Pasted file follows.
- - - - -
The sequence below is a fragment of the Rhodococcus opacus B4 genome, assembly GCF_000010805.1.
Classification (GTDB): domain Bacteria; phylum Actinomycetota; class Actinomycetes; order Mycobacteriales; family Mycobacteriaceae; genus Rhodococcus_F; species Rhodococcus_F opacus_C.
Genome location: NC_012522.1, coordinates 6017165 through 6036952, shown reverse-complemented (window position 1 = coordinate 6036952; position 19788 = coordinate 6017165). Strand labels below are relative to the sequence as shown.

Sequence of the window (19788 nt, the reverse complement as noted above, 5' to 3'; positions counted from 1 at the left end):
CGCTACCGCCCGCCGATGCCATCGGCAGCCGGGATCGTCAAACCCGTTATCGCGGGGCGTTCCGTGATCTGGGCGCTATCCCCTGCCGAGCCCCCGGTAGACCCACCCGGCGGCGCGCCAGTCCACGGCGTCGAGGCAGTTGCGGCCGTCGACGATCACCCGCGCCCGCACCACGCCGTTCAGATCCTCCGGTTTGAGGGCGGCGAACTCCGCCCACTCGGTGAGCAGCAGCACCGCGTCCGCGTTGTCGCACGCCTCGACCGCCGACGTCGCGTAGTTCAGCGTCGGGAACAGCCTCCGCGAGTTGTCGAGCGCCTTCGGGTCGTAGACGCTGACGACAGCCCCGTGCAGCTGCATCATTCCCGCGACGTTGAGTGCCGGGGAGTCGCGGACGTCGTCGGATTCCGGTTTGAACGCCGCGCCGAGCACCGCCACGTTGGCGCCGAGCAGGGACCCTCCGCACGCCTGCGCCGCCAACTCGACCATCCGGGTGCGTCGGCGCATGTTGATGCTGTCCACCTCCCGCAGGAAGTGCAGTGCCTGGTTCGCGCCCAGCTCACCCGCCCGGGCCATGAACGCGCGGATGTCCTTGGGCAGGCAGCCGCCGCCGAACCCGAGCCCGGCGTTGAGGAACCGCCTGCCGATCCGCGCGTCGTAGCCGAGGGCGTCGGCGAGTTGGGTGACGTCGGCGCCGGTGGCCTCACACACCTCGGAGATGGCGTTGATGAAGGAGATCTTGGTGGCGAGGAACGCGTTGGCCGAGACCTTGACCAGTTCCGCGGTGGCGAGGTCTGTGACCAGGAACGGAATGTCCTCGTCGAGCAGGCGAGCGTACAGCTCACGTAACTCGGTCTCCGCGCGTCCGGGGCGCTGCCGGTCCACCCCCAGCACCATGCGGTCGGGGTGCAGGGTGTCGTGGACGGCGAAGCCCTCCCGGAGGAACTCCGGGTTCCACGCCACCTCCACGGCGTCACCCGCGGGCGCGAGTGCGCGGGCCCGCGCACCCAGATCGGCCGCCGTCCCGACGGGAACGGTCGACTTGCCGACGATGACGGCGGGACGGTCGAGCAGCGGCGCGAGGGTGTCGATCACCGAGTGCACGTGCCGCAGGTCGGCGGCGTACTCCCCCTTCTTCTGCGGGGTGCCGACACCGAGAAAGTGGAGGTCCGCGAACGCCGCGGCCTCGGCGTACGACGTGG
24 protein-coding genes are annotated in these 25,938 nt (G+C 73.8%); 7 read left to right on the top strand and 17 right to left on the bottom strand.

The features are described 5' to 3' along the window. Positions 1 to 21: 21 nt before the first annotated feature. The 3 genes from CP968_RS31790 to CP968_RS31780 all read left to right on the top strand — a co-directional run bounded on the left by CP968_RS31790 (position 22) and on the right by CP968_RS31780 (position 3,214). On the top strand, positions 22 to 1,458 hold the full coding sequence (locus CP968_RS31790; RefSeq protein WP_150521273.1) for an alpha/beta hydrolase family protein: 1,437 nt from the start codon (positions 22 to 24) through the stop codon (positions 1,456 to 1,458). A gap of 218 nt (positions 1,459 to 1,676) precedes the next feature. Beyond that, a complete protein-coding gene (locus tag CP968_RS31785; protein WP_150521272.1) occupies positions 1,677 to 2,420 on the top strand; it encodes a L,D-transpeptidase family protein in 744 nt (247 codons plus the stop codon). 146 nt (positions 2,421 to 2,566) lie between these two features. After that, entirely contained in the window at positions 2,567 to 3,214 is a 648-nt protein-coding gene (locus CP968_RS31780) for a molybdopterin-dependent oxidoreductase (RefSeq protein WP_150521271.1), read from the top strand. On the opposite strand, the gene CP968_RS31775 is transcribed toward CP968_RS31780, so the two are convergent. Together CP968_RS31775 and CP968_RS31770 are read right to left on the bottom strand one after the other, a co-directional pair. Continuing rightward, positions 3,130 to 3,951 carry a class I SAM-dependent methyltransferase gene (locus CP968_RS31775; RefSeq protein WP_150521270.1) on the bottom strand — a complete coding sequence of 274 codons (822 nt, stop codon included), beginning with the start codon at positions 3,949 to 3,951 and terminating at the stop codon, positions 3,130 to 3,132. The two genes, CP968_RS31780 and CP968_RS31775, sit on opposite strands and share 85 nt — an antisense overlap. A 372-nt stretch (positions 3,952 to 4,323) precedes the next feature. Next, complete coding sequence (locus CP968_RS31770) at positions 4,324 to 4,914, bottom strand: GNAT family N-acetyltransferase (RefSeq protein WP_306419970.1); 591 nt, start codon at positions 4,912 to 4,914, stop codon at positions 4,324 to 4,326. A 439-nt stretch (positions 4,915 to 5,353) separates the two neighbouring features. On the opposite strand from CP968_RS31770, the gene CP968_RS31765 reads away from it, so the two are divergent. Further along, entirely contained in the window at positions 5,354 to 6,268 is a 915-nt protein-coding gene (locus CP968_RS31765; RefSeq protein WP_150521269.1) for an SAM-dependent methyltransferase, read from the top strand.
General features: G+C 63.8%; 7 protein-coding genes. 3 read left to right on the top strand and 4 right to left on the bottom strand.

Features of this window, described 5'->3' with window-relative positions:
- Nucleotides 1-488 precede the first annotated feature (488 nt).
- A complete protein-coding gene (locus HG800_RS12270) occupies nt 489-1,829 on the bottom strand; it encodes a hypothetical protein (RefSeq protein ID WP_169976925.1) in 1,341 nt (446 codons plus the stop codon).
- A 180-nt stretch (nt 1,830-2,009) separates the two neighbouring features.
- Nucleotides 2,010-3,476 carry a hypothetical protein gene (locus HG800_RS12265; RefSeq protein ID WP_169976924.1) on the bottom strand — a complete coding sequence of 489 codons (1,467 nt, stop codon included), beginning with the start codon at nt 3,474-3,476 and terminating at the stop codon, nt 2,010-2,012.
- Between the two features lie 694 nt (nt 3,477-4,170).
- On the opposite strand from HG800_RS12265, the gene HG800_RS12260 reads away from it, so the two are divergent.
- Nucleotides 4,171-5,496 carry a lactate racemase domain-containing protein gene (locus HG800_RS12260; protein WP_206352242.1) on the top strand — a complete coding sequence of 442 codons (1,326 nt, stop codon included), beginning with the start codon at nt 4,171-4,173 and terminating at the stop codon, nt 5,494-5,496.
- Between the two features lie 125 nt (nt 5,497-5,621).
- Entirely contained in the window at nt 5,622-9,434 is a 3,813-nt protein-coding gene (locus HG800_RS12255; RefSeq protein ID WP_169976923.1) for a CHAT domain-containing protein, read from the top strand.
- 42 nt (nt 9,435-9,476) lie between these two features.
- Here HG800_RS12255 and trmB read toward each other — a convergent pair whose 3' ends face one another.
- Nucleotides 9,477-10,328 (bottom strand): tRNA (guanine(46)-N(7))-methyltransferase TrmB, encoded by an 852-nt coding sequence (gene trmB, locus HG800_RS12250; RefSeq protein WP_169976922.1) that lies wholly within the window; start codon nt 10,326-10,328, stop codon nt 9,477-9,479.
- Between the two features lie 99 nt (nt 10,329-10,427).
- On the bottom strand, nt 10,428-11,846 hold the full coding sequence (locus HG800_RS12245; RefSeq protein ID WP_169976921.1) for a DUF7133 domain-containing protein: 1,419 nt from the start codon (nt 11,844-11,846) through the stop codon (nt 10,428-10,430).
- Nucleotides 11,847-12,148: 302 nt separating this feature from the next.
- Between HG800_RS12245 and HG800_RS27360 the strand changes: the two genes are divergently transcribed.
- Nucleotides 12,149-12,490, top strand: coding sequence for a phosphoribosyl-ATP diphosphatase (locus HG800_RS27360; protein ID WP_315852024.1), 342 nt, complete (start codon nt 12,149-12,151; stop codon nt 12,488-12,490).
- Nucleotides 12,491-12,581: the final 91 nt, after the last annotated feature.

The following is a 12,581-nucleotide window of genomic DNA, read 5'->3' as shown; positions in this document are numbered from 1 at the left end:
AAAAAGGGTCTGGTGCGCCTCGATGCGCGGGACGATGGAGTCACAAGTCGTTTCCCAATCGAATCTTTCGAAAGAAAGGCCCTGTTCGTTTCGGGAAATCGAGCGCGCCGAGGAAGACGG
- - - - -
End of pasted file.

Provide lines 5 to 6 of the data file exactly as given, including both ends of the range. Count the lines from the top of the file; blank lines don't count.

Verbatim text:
CGCTACCGCCCGCCGATGCCATCGGCAGCCGGGATCGTCAAACCCGTTATCGCGGGGCGTTCCGTGATCTGGGCGCTATCCCCTGCCGAGCCCCCGGTAGACCCACCCGGCGGCGCGCCAGTCCACGGCGTCGAGGCAGTTGCGGCCGTCGACGATCACCCGCGCCCGCACCACGCCGTTCAGATCCTCCGGTTTGAGGGCGGCGAACTCCGCCCACTCGGTGAGCAGCAGCACCGCGTCCGCGTTGTCGCACGCCTCGACCGCCGACGTCGCGTAGTTCAGCGTCGGGAACAGCCTCCGCGAGTTGTCGAGCGCCTTCGGGTCGTAGACGCTGACGACAGCCCCGTGCAGCTGCATCATTCCCGCGACGTTGAGTGCCGGGGAGTCGCGGACGTCGTCGGATTCCGGTTTGAACGCCGCGCCGAGCACCGCCACGTTGGCGCCGAGCAGGGACCCTCCGCACGCCTGCGCCGCCAACTCGACCATCCGGGTGCGTCGGCGCATGTTGATGCTGTCCACCTCCCGCAGGAAGTGCAGTGCCTGGTTCGCGCCCAGCTCACCCGCCCGGGCCATGAACGCGCGGATGTCCTTGGGCAGGCAGCCGCCGCCGAACCCGAGCCCGGCGTTGAGGAACCGCCTGCCGATCCGCGCGTCGTAGCCGAGGGCGTCGGCGAGTTGGGTGACGTCGGCGCCGGTGGCCTCACACACCTCGGAGATGGCGTTGATGAAGGAGATCTTGGTGGCGAGGAACGCGTTGGCCGAGACCTTGACCAGTTCCGCGGTGGCGAGGTCTGTGACCAGGAACGGAATGTCCTCGTCGAGCAGGCGAGCGTACAGCTCACGTAACTCGGTCTCCGCGCGTCCGGGGCGCTGCCGGTCCACCCCCAGCACCATGCGGTCGGGGTGCAGGGTGTCGTGGACGGCGAAGCCCTCCCGGAGGAACTCCGGGTTCCACGCCACCTCCACGGCGTCACCCGCGGGCGCGAGTGCGCGGGCCCGCGCACCCAGATCGGCCGCCGTCCCGACGGGAACGGTCGACTTGCCGACGATGACGGCGGGACGGTCGAGCAGCGGCGCGAGGGTGTCGATCACCGAGTGCACGTGCCGCAGGTCGGCGGCGTACTCCCCCTTCTTCTGCGGGGTGCCGACACCGAGAAAGTGGAGGTCCGCGAACGCCGCGGCCTCGGCGTACGACGTGG
24 protein-coding genes are annotated in these 25,938 nt (G+C 73.8%); 7 read left to right on the top strand and 17 right to left on the bottom strand.